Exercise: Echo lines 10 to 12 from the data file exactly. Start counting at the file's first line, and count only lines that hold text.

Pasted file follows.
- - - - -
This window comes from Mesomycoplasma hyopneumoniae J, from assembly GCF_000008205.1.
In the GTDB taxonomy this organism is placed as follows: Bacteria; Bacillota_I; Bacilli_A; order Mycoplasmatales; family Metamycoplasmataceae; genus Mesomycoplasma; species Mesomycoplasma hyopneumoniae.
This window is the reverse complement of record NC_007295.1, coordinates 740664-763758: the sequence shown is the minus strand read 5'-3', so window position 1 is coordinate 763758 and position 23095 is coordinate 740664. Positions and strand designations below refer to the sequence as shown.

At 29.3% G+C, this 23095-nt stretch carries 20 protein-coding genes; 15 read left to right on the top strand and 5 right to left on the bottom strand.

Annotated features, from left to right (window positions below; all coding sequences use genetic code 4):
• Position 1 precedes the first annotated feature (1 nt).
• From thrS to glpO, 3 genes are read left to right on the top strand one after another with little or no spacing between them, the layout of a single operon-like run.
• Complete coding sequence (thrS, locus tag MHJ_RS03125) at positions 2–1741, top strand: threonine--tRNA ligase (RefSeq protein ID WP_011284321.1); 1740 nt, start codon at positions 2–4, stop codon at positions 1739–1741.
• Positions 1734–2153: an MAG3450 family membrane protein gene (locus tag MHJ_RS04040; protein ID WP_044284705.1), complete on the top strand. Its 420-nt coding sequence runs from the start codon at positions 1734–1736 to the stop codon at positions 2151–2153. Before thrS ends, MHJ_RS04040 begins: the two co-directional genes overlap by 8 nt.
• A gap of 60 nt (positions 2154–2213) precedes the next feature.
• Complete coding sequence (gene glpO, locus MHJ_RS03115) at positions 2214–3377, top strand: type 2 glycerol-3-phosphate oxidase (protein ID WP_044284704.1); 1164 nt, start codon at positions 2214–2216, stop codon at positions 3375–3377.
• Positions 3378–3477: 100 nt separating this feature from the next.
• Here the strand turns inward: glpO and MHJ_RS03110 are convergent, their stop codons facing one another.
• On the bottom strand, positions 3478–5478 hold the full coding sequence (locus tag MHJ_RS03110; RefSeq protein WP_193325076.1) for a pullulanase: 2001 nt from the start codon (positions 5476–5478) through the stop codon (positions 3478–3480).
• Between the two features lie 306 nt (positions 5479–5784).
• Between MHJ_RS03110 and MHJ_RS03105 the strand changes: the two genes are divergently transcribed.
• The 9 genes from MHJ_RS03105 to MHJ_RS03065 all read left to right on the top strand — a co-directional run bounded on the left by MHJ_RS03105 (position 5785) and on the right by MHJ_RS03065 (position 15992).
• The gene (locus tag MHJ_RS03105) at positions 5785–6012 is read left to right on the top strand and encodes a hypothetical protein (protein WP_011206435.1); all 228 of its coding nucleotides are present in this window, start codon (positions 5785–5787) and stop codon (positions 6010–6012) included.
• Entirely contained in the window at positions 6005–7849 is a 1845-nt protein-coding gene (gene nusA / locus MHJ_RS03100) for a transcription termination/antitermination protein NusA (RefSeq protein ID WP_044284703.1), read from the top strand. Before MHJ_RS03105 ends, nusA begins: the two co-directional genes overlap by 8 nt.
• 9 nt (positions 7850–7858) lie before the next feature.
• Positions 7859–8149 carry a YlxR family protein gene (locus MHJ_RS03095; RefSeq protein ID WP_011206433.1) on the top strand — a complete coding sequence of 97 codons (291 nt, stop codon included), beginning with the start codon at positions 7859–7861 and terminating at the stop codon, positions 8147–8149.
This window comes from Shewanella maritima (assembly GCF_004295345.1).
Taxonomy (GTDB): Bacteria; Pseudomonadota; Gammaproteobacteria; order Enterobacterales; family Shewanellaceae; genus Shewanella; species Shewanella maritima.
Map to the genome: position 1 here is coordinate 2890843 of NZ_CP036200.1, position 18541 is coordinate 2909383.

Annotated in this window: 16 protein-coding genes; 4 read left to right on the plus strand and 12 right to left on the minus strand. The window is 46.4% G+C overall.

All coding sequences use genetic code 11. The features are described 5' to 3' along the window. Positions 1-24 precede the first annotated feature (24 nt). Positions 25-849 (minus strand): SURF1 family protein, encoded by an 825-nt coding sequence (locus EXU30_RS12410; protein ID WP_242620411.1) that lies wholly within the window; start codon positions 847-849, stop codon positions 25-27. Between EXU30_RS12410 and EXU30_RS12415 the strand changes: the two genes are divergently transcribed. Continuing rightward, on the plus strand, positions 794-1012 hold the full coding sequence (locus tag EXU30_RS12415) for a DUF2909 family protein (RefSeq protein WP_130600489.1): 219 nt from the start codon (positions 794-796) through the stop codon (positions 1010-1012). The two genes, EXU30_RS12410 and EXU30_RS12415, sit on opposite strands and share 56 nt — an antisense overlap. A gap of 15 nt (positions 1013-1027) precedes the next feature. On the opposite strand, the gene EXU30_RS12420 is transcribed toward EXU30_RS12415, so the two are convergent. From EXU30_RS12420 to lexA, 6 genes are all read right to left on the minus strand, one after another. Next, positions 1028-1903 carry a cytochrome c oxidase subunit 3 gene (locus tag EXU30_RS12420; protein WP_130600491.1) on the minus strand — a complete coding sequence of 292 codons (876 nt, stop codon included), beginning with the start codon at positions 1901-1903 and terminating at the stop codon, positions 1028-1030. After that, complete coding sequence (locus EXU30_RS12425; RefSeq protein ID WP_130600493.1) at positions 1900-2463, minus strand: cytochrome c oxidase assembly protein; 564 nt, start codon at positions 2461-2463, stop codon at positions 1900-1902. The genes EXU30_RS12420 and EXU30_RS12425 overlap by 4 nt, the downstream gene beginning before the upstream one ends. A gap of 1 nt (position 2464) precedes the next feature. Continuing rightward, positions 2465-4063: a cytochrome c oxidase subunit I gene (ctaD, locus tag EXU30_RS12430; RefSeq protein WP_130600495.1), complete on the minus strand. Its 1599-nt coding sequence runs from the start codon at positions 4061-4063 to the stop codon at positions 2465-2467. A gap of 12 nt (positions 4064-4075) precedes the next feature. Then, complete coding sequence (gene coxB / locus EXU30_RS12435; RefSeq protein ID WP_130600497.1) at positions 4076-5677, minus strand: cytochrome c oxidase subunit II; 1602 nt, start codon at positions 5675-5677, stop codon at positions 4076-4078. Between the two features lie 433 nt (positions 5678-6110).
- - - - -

• A gap of 60 nt (positions 2154–2213) precedes the next feature.
• Complete coding sequence (gene glpO, locus MHJ_RS03115) at positions 2214–3377, top strand: type 2 glycerol-3-phosphate oxidase (protein ID WP_044284704.1); 1164 nt, start codon at positions 2214–2216, stop codon at positions 3375–3377.
• Positions 3378–3477: 100 nt separating this feature from the next.